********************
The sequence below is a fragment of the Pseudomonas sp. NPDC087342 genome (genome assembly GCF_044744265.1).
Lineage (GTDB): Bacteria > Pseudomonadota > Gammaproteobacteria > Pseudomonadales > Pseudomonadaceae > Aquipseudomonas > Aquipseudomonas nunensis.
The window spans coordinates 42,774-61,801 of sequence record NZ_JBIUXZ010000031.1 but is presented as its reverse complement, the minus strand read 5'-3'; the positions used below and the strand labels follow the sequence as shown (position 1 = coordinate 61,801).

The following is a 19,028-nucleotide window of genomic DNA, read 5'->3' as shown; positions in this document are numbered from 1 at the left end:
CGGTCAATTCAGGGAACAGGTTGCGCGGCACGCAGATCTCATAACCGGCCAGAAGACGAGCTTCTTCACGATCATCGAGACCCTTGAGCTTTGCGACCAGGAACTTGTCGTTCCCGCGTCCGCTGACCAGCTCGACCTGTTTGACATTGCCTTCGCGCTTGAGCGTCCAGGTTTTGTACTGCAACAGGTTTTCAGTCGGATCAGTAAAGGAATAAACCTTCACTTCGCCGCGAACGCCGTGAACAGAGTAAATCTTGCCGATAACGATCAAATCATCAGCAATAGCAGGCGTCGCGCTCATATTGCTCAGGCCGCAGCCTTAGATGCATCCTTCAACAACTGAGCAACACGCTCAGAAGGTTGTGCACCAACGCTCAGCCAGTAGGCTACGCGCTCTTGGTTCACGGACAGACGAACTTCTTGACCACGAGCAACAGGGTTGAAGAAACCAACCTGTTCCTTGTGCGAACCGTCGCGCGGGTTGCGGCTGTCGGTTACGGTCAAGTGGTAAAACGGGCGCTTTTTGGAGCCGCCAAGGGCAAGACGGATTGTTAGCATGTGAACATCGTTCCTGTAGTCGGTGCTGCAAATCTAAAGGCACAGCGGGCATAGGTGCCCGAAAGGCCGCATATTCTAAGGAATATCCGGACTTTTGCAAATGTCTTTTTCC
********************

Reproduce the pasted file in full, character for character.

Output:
The sequence below is a fragment of the Pseudomonas sp. NPDC087342 genome (genome assembly GCF_044744265.1).
Lineage (GTDB): Bacteria > Pseudomonadota > Gammaproteobacteria > Pseudomonadales > Pseudomonadaceae > Aquipseudomonas > Aquipseudomonas nunensis.
The window spans coordinates 42,774-61,801 of sequence record NZ_JBIUXZ010000031.1 but is presented as its reverse complement, the minus strand read 5'-3'; the positions used below and the strand labels follow the sequence as shown (position 1 = coordinate 61,801).

The following is a 19,028-nucleotide window of genomic DNA, read 5'->3' as shown; positions in this document are numbered from 1 at the left end:
CGGTCAATTCAGGGAACAGGTTGCGCGGCACGCAGATCTCATAACCGGCCAGAAGACGAGCTTCTTCACGATCATCGAGACCCTTGAGCTTTGCGACCAGGAACTTGTCGTTCCCGCGTCCGCTGACCAGCTCGACCTGTTTGACATTGCCTTCGCGCTTGAGCGTCCAGGTTTTGTACTGCAACAGGTTTTCAGTCGGATCAGTAAAGGAATAAACCTTCACTTCGCCGCGAACGCCGTGAACAGAGTAAATCTTGCCGATAACGATCAAATCATCAGCAATAGCAGGCGTCGCGCTCATATTGCTCAGGCCGCAGCCTTAGATGCATCCTTCAACAACTGAGCAACACGCTCAGAAGGTTGTGCACCAACGCTCAGCCAGTAGGCTACGCGCTCTTGGTTCACGGACAGACGAACTTCTTGACCACGAGCAACAGGGTTGAAGAAACCAACCTGTTCCTTGTGCGAACCGTCGCGCGGGTTGCGGCTGTCGGTTACGGTCAAGTGGTAAAACGGGCGCTTTTTGGAGCCGCCAAGGGCAAGACGGATTGTTAGCATGTGAACATCGTTCCTGTAGTCGGTGCTGCAAATCTAAAGGCACAGCGGGCATAGGTGCCCGAAAGGCCGCATATTCTAAGGAATATCCGGACTTTTGCAAATGTCTTTTTCC